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Wheel shake is caused when a potentially slight imbalance gyrates more than normal due to loose bushings/fittings/etc in the steering. Ball joint wear can allow the tires to move. Any looseness can shake back and forth, and increase the shake with increased speed. It was called shimmy back in the day. Imbalance would shake the steering wheel, and due to going over a bump/pothole, it would start shaking with imbalance that increased with speed getting worse as the parts went back and forth. Slow down, and the shaking went away, and you could speed up until the next bump started things oscillating.
If it smells of burned rubber, it could be caused by slippage because of oil/liquid getting onto the serpentine belt, which will generate odor.
OTOH, if you have EPAS - electrically power assisted steering - the shaking could be the sensor in the steering column getting bogus information indicating you wanted to turn L or R, and the system then applying power to the motor that helps you steer. That could also cause electrical smell.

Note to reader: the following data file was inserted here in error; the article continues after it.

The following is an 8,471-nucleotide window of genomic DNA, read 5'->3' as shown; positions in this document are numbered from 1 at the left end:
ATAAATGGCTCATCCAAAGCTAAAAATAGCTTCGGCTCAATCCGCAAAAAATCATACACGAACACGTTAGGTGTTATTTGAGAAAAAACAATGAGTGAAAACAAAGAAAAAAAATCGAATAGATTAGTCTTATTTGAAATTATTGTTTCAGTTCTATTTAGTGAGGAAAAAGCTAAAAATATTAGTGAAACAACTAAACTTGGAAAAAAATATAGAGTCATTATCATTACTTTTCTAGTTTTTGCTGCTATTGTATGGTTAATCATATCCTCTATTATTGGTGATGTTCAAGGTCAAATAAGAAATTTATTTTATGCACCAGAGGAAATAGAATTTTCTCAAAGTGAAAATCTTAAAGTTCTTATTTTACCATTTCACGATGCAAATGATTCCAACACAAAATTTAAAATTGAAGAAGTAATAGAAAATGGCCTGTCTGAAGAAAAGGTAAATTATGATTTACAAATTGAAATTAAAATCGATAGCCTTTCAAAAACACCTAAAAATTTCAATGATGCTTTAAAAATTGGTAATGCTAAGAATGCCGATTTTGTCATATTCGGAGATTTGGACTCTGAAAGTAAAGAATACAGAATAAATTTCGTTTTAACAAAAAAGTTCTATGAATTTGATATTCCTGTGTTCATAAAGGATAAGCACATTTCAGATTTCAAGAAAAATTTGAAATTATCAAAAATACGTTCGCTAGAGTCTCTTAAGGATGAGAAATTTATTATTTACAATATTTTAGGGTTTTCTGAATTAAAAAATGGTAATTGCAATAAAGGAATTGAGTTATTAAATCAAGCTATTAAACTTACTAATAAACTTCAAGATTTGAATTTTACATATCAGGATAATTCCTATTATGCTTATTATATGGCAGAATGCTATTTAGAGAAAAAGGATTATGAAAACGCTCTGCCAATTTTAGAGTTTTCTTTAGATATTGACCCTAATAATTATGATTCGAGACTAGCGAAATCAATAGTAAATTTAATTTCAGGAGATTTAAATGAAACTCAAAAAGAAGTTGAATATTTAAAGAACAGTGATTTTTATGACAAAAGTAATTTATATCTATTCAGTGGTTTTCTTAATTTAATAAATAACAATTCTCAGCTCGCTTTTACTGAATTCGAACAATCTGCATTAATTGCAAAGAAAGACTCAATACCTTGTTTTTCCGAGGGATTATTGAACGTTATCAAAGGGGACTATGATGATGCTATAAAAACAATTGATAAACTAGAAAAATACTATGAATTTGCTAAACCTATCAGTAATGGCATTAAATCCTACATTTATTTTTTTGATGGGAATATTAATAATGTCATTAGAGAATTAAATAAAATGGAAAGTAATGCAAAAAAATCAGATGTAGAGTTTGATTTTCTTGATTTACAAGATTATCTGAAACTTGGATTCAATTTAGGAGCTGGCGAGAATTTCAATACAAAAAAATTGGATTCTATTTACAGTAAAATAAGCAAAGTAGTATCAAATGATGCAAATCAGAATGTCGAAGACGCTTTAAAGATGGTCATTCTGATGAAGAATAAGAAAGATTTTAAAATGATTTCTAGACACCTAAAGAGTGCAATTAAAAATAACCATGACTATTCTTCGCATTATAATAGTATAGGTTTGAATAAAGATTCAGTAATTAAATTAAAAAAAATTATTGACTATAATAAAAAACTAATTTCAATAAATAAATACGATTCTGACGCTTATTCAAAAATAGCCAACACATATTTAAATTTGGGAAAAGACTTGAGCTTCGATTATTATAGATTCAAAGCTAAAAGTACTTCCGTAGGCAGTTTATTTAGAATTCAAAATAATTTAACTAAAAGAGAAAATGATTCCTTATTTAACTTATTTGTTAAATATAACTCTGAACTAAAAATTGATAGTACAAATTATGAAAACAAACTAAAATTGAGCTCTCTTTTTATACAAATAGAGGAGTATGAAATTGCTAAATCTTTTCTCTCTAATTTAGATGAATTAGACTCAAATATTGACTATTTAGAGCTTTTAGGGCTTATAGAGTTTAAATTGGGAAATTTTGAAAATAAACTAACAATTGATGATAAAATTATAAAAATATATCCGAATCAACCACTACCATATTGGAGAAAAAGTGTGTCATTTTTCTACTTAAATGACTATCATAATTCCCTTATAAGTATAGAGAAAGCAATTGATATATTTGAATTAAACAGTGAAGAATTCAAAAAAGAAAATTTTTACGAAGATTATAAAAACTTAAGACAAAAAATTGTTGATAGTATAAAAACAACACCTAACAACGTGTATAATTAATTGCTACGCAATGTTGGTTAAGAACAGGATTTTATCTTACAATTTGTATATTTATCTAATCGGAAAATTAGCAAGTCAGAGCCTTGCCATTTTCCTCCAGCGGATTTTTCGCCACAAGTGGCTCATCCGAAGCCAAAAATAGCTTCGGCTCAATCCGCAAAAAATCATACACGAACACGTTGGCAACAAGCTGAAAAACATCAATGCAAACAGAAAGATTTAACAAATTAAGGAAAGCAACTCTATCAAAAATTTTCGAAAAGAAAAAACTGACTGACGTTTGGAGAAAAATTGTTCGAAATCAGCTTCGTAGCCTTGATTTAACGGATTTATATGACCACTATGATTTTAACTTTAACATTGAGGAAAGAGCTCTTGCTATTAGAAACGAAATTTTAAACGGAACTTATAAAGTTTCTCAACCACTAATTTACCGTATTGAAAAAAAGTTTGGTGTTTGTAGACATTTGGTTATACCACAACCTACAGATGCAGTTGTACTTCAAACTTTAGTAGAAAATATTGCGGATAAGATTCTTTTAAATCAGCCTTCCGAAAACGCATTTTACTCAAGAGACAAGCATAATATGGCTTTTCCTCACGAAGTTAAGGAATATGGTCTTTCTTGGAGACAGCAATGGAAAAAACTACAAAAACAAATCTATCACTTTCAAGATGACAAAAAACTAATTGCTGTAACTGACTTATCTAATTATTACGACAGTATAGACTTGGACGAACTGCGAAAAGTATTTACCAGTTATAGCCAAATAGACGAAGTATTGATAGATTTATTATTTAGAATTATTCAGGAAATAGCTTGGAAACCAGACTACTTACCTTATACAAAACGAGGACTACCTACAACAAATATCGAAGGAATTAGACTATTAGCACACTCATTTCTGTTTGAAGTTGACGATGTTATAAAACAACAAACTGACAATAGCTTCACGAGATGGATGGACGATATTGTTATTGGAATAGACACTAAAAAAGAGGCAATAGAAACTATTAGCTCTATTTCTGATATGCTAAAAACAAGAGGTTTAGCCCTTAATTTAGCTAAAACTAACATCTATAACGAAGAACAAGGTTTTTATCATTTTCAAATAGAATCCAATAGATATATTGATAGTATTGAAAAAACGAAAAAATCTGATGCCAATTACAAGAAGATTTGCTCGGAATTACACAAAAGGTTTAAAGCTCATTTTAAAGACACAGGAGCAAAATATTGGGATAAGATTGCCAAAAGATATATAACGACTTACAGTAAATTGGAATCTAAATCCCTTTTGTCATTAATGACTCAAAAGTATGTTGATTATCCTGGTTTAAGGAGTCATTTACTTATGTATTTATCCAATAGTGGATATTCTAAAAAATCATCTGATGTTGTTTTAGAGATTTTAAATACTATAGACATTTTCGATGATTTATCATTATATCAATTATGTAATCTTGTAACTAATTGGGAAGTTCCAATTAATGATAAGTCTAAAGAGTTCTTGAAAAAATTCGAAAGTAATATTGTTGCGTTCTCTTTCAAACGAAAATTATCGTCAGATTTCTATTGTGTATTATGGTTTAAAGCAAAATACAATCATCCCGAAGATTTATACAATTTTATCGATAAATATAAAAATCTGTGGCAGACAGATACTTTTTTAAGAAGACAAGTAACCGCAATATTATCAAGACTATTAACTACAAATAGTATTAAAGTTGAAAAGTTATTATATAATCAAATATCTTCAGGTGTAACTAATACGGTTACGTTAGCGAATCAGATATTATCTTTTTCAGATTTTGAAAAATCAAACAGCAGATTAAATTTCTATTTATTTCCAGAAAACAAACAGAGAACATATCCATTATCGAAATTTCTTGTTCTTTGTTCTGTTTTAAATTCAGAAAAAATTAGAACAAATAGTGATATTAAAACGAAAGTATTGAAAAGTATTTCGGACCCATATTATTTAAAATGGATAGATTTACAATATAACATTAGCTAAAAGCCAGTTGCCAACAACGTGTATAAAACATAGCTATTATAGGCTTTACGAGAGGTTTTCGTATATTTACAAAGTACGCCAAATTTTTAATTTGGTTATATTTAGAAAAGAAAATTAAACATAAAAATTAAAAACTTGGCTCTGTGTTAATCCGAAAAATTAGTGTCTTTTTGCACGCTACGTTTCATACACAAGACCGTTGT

Given the need to have steering that WORKS.... I would suggest taking it to a mechanic or dealer for inspection. If you have access to a scan tool, you may be able to read a code stored that indicated if there was an EPAS problem.

DO not ignore the problem hoping it will go away, as it could prove expensive.
tom
 
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